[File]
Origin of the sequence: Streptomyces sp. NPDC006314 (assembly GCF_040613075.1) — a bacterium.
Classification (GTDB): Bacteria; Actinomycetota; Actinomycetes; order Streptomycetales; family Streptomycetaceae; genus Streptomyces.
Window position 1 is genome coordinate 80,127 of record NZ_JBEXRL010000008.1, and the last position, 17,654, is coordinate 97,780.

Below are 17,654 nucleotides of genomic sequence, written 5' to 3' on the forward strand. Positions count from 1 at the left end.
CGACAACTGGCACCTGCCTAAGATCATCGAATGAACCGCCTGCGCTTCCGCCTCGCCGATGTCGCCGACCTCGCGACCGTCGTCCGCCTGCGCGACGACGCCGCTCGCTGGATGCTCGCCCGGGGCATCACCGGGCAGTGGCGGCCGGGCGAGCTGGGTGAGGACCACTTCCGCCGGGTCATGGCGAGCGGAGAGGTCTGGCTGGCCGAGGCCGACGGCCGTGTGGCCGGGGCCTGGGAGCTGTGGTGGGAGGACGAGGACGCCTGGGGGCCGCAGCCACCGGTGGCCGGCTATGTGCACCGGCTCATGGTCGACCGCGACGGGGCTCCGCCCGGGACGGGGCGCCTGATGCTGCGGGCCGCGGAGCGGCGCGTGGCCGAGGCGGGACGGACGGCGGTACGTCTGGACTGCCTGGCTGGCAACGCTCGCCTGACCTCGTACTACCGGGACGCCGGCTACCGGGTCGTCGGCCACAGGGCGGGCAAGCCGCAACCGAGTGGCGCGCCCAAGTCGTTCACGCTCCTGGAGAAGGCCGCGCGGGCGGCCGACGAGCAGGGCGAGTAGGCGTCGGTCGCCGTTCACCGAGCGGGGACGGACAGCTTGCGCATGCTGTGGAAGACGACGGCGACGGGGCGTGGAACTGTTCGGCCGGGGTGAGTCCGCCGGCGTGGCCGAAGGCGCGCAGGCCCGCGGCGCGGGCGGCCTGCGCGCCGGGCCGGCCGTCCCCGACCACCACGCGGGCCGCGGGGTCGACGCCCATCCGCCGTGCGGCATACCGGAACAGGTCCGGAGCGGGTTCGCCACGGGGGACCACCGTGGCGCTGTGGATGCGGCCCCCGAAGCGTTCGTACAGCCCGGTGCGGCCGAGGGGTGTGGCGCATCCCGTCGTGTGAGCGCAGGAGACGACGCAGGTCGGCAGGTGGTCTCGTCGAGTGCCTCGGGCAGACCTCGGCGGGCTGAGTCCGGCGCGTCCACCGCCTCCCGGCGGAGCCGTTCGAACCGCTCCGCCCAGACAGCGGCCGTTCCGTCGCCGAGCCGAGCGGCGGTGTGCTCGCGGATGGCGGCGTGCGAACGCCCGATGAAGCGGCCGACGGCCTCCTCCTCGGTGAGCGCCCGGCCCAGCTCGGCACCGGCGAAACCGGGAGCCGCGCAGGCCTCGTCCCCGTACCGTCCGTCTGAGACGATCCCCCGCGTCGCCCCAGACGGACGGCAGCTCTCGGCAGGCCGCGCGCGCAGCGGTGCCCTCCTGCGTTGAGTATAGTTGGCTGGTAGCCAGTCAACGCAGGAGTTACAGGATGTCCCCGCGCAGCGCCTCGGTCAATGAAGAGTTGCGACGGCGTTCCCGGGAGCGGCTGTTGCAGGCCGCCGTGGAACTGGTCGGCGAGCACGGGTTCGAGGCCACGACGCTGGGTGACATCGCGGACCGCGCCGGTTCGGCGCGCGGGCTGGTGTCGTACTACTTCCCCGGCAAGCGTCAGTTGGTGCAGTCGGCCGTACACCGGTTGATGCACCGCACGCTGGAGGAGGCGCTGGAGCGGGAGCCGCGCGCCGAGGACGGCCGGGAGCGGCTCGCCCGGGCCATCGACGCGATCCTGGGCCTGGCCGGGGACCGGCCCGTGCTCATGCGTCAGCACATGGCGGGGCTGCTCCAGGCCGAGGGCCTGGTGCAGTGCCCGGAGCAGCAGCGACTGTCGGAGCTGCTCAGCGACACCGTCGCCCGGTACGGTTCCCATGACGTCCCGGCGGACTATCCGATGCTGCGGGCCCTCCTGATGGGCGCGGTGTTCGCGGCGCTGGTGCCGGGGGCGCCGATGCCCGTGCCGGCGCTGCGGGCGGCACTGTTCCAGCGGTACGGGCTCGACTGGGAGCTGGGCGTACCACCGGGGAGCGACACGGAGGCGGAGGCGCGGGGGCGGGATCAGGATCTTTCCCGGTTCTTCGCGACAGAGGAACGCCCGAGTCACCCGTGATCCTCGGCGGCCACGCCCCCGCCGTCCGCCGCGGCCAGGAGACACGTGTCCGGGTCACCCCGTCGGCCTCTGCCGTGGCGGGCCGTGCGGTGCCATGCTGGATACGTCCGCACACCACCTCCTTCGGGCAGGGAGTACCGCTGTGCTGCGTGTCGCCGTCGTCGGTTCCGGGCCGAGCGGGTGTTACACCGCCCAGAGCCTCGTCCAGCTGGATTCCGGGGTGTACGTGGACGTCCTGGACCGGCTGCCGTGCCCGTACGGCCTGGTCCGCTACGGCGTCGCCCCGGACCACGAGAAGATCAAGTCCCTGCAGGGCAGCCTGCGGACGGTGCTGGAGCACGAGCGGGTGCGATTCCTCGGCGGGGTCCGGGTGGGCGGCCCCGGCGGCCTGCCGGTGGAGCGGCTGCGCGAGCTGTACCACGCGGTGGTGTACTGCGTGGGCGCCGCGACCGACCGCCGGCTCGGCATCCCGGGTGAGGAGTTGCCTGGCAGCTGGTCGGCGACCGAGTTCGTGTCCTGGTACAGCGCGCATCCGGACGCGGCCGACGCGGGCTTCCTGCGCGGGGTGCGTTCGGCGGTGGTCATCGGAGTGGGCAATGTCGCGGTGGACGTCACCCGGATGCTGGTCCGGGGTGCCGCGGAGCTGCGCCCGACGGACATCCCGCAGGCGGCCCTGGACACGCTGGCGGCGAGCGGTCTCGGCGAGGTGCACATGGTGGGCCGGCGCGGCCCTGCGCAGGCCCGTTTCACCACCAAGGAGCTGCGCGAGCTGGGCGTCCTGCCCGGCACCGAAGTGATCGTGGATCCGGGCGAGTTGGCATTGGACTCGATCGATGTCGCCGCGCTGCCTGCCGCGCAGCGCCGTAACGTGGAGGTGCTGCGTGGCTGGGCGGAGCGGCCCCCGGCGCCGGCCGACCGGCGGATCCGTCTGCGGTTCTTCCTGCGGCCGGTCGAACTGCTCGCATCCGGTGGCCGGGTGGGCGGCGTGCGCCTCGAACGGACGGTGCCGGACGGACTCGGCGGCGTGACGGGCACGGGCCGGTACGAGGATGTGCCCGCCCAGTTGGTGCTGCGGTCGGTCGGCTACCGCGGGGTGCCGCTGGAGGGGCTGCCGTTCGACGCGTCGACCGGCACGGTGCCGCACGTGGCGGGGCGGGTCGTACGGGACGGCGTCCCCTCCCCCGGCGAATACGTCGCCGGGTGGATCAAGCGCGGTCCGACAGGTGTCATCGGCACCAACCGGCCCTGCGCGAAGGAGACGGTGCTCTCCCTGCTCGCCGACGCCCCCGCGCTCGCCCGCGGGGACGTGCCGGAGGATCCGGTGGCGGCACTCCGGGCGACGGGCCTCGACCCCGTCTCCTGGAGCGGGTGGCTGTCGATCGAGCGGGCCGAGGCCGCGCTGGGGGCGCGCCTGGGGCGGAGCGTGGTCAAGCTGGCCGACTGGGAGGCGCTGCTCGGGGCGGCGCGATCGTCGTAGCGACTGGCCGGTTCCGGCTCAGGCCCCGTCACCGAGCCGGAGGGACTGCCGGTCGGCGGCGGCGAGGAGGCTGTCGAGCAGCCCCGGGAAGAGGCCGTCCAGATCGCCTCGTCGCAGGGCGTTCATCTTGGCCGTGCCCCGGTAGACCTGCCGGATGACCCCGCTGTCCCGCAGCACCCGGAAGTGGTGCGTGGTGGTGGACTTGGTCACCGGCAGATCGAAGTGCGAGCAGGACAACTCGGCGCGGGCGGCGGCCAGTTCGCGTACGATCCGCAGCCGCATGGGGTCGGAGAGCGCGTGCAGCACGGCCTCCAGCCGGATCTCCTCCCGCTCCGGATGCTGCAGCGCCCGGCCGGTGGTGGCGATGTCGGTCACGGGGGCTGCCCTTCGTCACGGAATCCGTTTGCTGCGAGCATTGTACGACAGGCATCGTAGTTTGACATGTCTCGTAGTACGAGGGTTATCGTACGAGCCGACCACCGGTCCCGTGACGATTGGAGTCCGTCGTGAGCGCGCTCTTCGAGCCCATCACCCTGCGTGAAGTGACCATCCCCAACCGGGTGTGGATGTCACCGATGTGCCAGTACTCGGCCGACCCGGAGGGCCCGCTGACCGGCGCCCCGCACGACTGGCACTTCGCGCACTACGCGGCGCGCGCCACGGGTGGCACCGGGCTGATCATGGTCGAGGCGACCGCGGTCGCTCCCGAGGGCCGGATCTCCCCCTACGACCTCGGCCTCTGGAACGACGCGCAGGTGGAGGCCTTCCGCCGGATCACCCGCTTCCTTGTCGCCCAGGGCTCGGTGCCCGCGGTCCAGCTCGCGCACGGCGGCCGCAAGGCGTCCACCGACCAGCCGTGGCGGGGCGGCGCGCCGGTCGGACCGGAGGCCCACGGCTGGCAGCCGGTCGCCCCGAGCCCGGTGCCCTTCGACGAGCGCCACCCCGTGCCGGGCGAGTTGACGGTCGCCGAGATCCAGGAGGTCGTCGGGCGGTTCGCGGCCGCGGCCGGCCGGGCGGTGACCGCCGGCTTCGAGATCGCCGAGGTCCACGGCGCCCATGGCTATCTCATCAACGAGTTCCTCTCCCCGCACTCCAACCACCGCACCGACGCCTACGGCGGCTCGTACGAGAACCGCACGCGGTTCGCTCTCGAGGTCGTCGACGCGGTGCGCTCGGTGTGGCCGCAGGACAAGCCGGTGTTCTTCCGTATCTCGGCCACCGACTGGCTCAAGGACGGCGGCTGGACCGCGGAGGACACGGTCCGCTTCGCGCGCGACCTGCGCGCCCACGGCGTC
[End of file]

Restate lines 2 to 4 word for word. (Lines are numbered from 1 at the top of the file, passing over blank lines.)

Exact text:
Classification (GTDB): Bacteria; Actinomycetota; Actinomycetes; order Streptomycetales; family Streptomycetaceae; genus Streptomyces.
Window position 1 is genome coordinate 80,127 of record NZ_JBEXRL010000008.1, and the last position, 17,654, is coordinate 97,780.

Below are 17,654 nucleotides of genomic sequence, written 5' to 3' on the forward strand. Positions count from 1 at the left end.